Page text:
Gerry asks: who are your Heisman favorites this season?
I talked about this for a good chunk of the podcast with McIntyre, but I have a pretty straightforward theory on predicting the Heisman Trophy winner: ignore all of the favorites. In the last decade, the only preseason favorite who actually won the Heisman was Marcus Mariota (Derrick Henry is the only other player who was even on the radar). Last season, Lamar Jackson was 100-to-1 odds before the year!
The Heisman Trophy isn’t just about honoring the best player in the country. It’s about who exceeds expectations the most. Cam Newton, Robert Griffin III, Johnny Manziel, Jameis Winston, Lamar Jackson…none of those guys were thought to be contenders for the Heisman before the season.
That being said…I think Lamar Jackson has a really, really good chance to repeat. Ironically, his biggest advantage is how bad he/Louisville was over the last four games of last season. The Cardinals ended the season losing three straight games to finish 9-4. Because of that, Jackson comes into this season as perhaps the most underappreciated returning Heisman winner of all-time. That bodes well for his chances this year. If Louisville can upset Clemson at home in week three, Jackson will vault right back to the top of the race. If the Cardinals can win the ACC and make a trip to the Playoff, Jackson will win the Heisman again. Mark it down.
Kim asks: do you really think the Hokie Pokie was a good tradition? Nothing sucked the life out of Lane in a big game like a children’s sing-along. Good riddance!
In case you missed it, Virginia Tech announced Thursday morning it was ditching the tradition of singing the Hokie Pokie in between the third and fourth quarter of home games. Instead, a special guest will lead the crowd in a “Let Go Hokies” chant before the fourth quarter kicks off.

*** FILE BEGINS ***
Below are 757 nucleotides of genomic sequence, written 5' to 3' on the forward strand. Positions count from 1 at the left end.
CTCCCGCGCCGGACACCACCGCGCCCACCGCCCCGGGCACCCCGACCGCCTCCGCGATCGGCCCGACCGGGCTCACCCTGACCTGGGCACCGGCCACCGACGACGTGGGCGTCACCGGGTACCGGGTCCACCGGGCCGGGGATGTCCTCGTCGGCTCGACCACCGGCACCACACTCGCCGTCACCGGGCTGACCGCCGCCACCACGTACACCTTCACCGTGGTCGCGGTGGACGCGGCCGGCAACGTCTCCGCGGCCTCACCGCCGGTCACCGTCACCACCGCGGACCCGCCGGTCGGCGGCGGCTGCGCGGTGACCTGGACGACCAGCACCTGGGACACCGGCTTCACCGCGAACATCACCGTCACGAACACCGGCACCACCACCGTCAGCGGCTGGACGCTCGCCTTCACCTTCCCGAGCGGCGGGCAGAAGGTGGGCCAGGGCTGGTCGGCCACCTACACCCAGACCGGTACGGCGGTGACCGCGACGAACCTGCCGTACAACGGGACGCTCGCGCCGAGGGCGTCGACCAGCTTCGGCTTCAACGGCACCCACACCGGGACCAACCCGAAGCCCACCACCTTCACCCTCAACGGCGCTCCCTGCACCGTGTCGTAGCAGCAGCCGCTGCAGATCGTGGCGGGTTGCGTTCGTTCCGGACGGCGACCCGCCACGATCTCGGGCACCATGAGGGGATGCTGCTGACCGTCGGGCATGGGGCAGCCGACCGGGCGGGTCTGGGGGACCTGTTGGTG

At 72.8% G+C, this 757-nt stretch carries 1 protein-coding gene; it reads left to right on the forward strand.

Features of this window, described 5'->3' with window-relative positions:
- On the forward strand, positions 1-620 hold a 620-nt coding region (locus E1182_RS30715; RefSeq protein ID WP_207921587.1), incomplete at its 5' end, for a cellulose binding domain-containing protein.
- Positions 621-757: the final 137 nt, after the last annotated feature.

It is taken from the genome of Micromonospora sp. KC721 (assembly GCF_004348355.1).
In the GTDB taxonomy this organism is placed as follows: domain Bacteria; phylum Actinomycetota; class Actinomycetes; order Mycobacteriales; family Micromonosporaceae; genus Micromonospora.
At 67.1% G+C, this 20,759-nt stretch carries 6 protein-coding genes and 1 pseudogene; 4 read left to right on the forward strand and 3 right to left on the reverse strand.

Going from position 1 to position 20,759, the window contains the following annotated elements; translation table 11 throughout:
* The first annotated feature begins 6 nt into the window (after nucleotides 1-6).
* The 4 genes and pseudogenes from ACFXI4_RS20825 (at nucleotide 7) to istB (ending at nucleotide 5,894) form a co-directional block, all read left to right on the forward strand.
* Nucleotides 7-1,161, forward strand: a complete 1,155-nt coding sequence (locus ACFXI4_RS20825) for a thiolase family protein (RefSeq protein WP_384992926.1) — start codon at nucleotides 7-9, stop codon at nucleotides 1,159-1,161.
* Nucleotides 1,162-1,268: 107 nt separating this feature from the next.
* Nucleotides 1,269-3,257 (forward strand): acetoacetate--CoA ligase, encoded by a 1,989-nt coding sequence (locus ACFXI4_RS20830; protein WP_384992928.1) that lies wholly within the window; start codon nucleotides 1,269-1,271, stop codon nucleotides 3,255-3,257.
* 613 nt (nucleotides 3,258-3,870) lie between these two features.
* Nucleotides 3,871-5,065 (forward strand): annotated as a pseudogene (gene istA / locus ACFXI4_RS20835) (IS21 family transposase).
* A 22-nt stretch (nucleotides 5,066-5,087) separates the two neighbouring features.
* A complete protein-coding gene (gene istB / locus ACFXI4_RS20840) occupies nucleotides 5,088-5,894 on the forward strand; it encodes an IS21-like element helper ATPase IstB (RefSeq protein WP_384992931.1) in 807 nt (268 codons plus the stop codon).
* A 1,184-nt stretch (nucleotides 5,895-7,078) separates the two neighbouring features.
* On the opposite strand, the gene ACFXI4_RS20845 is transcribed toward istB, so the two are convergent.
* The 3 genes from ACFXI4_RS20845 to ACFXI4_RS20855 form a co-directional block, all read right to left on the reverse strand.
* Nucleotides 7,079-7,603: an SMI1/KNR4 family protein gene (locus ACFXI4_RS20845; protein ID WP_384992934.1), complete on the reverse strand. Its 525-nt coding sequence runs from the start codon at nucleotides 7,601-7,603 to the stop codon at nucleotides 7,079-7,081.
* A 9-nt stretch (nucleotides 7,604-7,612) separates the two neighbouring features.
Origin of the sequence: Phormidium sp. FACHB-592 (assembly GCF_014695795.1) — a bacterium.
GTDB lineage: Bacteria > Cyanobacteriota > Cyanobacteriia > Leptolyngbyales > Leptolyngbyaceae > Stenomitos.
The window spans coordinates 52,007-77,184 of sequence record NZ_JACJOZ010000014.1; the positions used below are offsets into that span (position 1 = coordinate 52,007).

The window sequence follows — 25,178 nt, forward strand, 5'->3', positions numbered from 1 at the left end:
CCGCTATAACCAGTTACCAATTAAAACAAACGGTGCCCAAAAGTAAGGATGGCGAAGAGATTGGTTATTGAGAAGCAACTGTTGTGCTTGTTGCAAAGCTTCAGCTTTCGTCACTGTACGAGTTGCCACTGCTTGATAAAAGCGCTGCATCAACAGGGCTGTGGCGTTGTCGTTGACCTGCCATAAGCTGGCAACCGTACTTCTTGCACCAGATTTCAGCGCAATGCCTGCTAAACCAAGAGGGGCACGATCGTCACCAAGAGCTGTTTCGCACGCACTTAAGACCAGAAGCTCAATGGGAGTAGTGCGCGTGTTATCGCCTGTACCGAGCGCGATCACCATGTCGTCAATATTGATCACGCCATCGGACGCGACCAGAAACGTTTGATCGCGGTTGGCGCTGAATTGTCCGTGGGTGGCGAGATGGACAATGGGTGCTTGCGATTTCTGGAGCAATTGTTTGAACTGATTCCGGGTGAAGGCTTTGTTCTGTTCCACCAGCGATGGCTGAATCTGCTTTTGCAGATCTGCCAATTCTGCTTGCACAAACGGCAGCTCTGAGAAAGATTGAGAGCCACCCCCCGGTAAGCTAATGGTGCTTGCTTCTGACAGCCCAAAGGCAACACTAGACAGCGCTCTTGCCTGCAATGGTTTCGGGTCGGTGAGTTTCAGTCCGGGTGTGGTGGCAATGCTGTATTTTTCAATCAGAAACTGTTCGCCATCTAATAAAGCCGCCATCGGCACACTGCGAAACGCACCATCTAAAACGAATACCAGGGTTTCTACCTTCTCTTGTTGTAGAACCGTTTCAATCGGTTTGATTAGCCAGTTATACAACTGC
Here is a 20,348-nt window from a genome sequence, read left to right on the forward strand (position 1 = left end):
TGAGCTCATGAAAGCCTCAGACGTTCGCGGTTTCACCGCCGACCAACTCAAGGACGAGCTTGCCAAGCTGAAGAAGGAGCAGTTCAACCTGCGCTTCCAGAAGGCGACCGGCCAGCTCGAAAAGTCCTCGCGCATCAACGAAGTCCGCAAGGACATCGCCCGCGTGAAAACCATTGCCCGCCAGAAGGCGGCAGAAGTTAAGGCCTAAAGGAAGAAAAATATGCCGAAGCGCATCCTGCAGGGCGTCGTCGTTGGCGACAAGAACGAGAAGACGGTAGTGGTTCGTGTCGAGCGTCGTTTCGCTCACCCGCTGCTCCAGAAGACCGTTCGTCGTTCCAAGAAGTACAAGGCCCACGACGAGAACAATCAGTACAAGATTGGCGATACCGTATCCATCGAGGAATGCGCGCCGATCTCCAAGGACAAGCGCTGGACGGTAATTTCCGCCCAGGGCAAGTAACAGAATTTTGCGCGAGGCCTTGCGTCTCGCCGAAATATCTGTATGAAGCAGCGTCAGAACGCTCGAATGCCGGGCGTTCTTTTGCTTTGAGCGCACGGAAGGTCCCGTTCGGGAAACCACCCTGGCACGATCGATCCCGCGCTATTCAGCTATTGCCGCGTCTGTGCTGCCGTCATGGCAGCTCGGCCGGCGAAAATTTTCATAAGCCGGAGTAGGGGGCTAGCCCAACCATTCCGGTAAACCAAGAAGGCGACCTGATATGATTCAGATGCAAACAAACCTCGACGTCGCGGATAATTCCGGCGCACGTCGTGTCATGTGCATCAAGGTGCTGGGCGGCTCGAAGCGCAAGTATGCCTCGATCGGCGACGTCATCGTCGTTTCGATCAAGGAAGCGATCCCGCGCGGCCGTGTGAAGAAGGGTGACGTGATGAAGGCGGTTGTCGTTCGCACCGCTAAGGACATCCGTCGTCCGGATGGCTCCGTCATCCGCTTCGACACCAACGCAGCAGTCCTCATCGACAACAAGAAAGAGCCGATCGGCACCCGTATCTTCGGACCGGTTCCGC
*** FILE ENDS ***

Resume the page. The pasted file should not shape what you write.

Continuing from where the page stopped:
I don’t like the move, if for no other reason than this being a huge safety hazard. By the end of the third quarter, the tailgate buzz has worn off and you’re borderline sober again. Asking 60,000 people to hop in circles on one leg any sooner is dicey. It sounds like they’re moving the dance to halftime. That seems too soon. Get ready for the lawsuits.
I really did love having the Hokie Pokie in that spot. Is it the most electric tradition in sports? No, but it also was such a perfect pastime for college football. We’re the only Hokies in the country. The Hokie Pokie was ours. Now it’s being moved to halftime, when half of the crowd is waiting in line for the bathroom. I don’t like it.
It’s Florida State. A few years back I spent weeks swatting away idiot FSU fans calling me a dumbass for saying they weren’t a Playoff team. This was in 2014, Jameis Winston’s sophomore year, when the Seminoles spent every week sleepwalking through half the game before flipping the switch to do just enough to win. I don’t have any anti-FSU agenda; I called it like I saw it. Florida State fans were the absolute worst. I’ve criticized just about every program at some point or another in the last five years, and no one takes it as personally as Florida State.
Oh, by the way…they lost by 40 in the Playoff to Oregon. Hm.